Shannon Salter is the Chair of the Civil Resolution Tribunal, Canada’s first online tribunal resolving small claims and condominium disputes....
Daniel W. Linna Jr. has a joint appointment at Northwestern Pritzker School of Law and McCormick School of Engineering...
Don’t make the mistake of thinking the judicial system isn’t ripe for disruption. Law Technology Now host Dan Linna is joined by Shannon Salter, the Chair of the Civil Resolution Tribunal in British Columbia, to discuss the impacts and benefits of the Online Dispute Resolution system they’ve rolled out and the broader implications of rethinking how claims get resolved. Together they explore why the CRT’s rollout of this system has been successful, why we can’t just throw technology at the problem without rethinking the culture, and how the idea of Online Dispute Resolution is gaining support in more jurisdictions.
Shannon Salter is the Chair of the Civil Resolution Tribunal, Canada’s first online tribunal resolving small claims and condominium disputes. She is also an adjunct professor at the UBC Allard School of Law, teaching administrative law and legal ethics and professional regulation.
Special thanks to our sponsors, Headnote.
For a deeper look at the role Online Dispute Resolution will likely play going forward, check out Richard Susskind’s upcoming book Online Courts and the Future of Justice.
Law Technology Now
Exploring the Benefits and Impacts of Online Dispute Resolution
Daniel Linna: Hello. This is Dan Linna. Welcome to Law Technology Now on the Legal Talk Network. My guest today is Shannon Salter. Shannon is the Chair of the Civil Resolution Tribunal in British Columbia, Canada’s first online dispute resolution system. Shannon is also an adjunct professor at The University of British Columbia, Allard School of Law.
Shannon, welcome to the show.
Shannon Salter: Thanks Dan. Thanks for having me.
Daniel Linna: Glad to have you, Shannon. Before we get started, we want to thank our sponsor, Headnote. Headnote helps lawyers get paid faster with their compliant e-payments and accounts receivables automation platform. To learn how to get paid quicker and more efficiently, visit them at headnote.com. That’s headnote.com.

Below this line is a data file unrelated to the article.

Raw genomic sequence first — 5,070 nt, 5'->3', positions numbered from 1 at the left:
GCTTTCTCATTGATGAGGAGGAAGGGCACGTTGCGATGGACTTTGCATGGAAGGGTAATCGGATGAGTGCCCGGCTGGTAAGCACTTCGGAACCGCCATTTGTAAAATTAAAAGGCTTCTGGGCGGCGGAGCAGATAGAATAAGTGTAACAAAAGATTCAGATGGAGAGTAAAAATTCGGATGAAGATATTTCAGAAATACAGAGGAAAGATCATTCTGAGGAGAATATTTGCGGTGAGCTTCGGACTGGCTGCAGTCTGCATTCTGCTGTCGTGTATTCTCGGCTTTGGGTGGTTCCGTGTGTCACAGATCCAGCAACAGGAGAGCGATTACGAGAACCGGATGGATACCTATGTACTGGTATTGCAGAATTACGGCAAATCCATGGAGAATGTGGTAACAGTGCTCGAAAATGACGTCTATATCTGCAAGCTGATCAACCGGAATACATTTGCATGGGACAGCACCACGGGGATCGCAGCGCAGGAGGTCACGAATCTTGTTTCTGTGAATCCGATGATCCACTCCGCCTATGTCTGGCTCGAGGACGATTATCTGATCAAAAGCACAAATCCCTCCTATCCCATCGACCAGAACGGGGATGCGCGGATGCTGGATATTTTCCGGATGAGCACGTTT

Shannon, before we jump into talking about the CRT, can you just tell us a little bit about your background and then your journey to the Civil Resolution Tribunal?
Shannon Salter: Sure. Well, like many of your listeners, I’m sure, I am a lawyer by training and after I graduated from law school, I started practicing at a large Vancouver firm doing civil litigation, did that for a few years before my husband and I decided to move to Toronto and do master’s degrees and have a baby. No big deal. Piece of cake.
Daniel Linna: Yes.
Shannon Salter: Wouldn’t necessarily recommend it to your listeners, although it was a wonderful year. When I came back I having — sort of had a year to consider things, and of course, having a family changes your perspective as well, I transitioned into administrative law, so I became a decision-maker for a senior Tribunal here, kind of like your administrative courts that dealt with workers’ compensation claims.
And then after I did that for three or four years, holding a lot of hearings, issuing a lot of decisions, I applied for the posting as Chair of the Civil Resolution Tribunal, which at that point had been passed through legislation but didn’t actually exist as an entity and was really, really excited to get that role.